The other two community-based organizations are ChildFund and Plan USA. Both of these organizations, although using community-based funding, do provide some direct benefits to the children enrolled in their programs. When Plan USA was asked what direct benefits my child would receive, they responded that they go into communities in need and work with the local leaders initially. The leaders of the community then decide what the greatest needs are for that community, and then the community funds are used for that purpose. The children in that community then become sponsored. Although they do not offer all the direct benefits of Children International and Compassion International, they do provide children in the program with access to local doctors for growth monitoring and immunizations. Based on remarks from their representative, most of the programs are centered on educational and agricultural development.
ChildFund provides the most direct benefits of any of the community-based organizations. They use much of their child sponsorship income to provide direct benefits to their sponsored children, with a portion of the funds being used for community projects.
After completing the comparison of Children International, ChildFund, Compassion International, Plan USA, Save the Children and World Vision, I feel that Children International offers true one-to-one child sponsorship for the lowest monthly contribution and provides more direct benefits to each sponsored child. If you are looking for an opportunity to provide one child with the benefits and resources he or she needs to fight poverty and to grow into an educated, self-reliant adult, then sponsor a child through Children International. Each of our sponsored children will receive the direct benefits and personal attention they need to succeed in life and carry that success back to his or her community to teach others.
Children International is an NGO in Special Consultative Status with the Economic and Social Council of the United Nations. We are associated with the Department of Public Information at the United Nations. We work as an expert consultant on youth issues with the UN's World Programme for Youth in Action as we share information on issues facing youth from 12 to 24 years. Our programs are based on the United Nations Millennium Development Goals - goals we share with other organizations. Our youth programs have the most sponsored youth participating. In order to include the status of each organization, I used http://www.un.org/esa/coordination/ngo/ as a resource.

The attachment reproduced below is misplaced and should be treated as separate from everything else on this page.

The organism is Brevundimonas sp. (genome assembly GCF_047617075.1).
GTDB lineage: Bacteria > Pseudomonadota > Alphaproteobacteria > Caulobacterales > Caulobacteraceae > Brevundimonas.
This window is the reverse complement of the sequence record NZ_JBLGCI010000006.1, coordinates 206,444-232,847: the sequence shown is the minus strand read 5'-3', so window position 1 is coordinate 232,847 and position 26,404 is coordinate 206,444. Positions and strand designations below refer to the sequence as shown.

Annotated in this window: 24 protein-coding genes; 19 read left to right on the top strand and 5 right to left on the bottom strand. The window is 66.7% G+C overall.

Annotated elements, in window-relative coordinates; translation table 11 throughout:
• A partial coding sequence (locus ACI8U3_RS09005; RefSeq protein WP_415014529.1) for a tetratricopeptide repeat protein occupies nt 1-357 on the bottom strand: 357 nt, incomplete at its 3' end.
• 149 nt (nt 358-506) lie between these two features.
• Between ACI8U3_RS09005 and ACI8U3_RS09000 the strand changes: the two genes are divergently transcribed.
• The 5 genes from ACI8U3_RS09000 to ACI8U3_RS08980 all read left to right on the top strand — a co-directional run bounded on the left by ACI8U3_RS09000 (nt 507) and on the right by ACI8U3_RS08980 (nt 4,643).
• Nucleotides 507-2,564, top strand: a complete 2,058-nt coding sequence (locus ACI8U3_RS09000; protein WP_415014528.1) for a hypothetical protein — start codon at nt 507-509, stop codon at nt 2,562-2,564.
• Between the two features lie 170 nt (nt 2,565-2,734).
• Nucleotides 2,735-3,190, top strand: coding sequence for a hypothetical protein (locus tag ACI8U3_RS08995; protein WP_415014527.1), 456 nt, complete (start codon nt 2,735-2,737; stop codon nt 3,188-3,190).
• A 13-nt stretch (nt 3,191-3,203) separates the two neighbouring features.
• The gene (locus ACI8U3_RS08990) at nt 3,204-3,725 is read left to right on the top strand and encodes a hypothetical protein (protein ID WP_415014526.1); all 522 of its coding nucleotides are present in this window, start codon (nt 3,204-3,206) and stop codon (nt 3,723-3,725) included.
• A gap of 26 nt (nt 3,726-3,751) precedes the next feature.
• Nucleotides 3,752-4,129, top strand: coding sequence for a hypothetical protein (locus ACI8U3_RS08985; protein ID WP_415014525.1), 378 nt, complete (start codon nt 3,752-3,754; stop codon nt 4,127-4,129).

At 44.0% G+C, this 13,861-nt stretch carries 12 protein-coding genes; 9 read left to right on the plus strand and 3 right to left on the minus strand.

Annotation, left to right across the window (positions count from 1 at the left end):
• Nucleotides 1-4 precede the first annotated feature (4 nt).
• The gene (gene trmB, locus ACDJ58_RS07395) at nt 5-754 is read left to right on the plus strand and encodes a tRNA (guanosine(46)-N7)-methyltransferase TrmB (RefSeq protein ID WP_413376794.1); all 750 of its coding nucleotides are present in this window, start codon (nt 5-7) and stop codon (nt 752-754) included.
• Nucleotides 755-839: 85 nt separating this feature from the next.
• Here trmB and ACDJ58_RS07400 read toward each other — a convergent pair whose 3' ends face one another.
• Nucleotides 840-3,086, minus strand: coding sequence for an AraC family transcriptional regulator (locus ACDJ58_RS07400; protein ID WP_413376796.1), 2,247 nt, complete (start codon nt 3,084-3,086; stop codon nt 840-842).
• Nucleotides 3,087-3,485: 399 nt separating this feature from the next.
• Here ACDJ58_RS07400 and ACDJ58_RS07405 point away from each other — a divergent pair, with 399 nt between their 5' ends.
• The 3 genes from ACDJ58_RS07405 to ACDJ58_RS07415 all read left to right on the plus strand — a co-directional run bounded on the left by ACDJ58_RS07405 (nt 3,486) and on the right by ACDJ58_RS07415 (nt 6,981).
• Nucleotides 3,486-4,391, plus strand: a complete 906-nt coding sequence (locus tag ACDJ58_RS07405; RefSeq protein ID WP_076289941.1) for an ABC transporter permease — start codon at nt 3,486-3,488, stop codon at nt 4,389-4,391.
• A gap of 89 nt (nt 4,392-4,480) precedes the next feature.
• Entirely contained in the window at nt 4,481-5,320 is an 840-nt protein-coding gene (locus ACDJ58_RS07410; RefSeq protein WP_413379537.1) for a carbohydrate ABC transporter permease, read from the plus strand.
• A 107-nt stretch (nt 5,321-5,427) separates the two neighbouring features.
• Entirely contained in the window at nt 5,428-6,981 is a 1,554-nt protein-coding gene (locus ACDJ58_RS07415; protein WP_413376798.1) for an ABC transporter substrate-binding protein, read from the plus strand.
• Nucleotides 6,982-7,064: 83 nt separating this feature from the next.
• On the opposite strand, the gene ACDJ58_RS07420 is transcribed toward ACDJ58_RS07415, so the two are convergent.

At Children International, our mission is to help children living in dire poverty. This is accomplished through the generosity of our contributors, by providing children with program benefits and services that meet basic needs, enhance their self-esteem and raise their physical and educational levels in a meaningful, lasting way. But there are thousands of very poor children who are waiting for someone to give them a hand up. Someone like you. Please request child sponsorship information today and sponsor a child; it will change two lives, including yours.
- World Vision
- Save the Children
- Plan USA
- Children International
Back to Top
Sponsorship Comparison Page | Study Narrative | Study Update - August 2012
World Vision | Save the Children | Plan USA | Compassion | ChildFund | Children International | Sitemap